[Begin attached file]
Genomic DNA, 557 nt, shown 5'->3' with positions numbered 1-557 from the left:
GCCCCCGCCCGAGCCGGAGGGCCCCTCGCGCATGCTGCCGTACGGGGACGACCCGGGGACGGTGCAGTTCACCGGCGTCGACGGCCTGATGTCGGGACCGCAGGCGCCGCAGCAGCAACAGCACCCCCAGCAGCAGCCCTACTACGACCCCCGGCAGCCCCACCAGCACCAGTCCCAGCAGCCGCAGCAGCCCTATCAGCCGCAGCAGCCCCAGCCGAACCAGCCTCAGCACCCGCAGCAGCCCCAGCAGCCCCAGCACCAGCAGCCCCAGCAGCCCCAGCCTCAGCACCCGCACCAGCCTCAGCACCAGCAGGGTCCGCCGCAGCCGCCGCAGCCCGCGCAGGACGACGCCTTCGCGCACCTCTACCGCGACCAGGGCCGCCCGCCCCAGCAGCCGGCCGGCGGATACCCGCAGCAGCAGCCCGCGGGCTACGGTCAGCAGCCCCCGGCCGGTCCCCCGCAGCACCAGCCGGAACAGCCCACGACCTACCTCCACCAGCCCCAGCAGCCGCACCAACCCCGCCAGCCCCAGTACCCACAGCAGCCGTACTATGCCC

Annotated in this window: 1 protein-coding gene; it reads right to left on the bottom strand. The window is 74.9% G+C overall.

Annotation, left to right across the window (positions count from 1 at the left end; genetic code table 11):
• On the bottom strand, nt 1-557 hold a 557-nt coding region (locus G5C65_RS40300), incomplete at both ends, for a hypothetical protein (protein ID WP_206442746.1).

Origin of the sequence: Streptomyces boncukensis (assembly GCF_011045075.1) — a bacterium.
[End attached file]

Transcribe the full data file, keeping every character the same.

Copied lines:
Genomic DNA, 557 nt, shown 5'->3' with positions numbered 1-557 from the left:
GCCCCCGCCCGAGCCGGAGGGCCCCTCGCGCATGCTGCCGTACGGGGACGACCCGGGGACGGTGCAGTTCACCGGCGTCGACGGCCTGATGTCGGGACCGCAGGCGCCGCAGCAGCAACAGCACCCCCAGCAGCAGCCCTACTACGACCCCCGGCAGCCCCACCAGCACCAGTCCCAGCAGCCGCAGCAGCCCTATCAGCCGCAGCAGCCCCAGCCGAACCAGCCTCAGCACCCGCAGCAGCCCCAGCAGCCCCAGCACCAGCAGCCCCAGCAGCCCCAGCCTCAGCACCCGCACCAGCCTCAGCACCAGCAGGGTCCGCCGCAGCCGCCGCAGCCCGCGCAGGACGACGCCTTCGCGCACCTCTACCGCGACCAGGGCCGCCCGCCCCAGCAGCCGGCCGGCGGATACCCGCAGCAGCAGCCCGCGGGCTACGGTCAGCAGCCCCCGGCCGGTCCCCCGCAGCACCAGCCGGAACAGCCCACGACCTACCTCCACCAGCCCCAGCAGCCGCACCAACCCCGCCAGCCCCAGTACCCACAGCAGCCGTACTATGCCC

Annotated in this window: 1 protein-coding gene; it reads right to left on the bottom strand. The window is 74.9% G+C overall.

Annotation, left to right across the window (positions count from 1 at the left end; genetic code table 11):
• On the bottom strand, nt 1-557 hold a 557-nt coding region (locus G5C65_RS40300), incomplete at both ends, for a hypothetical protein (protein ID WP_206442746.1).

Origin of the sequence: Streptomyces boncukensis (assembly GCF_011045075.1) — a bacterium.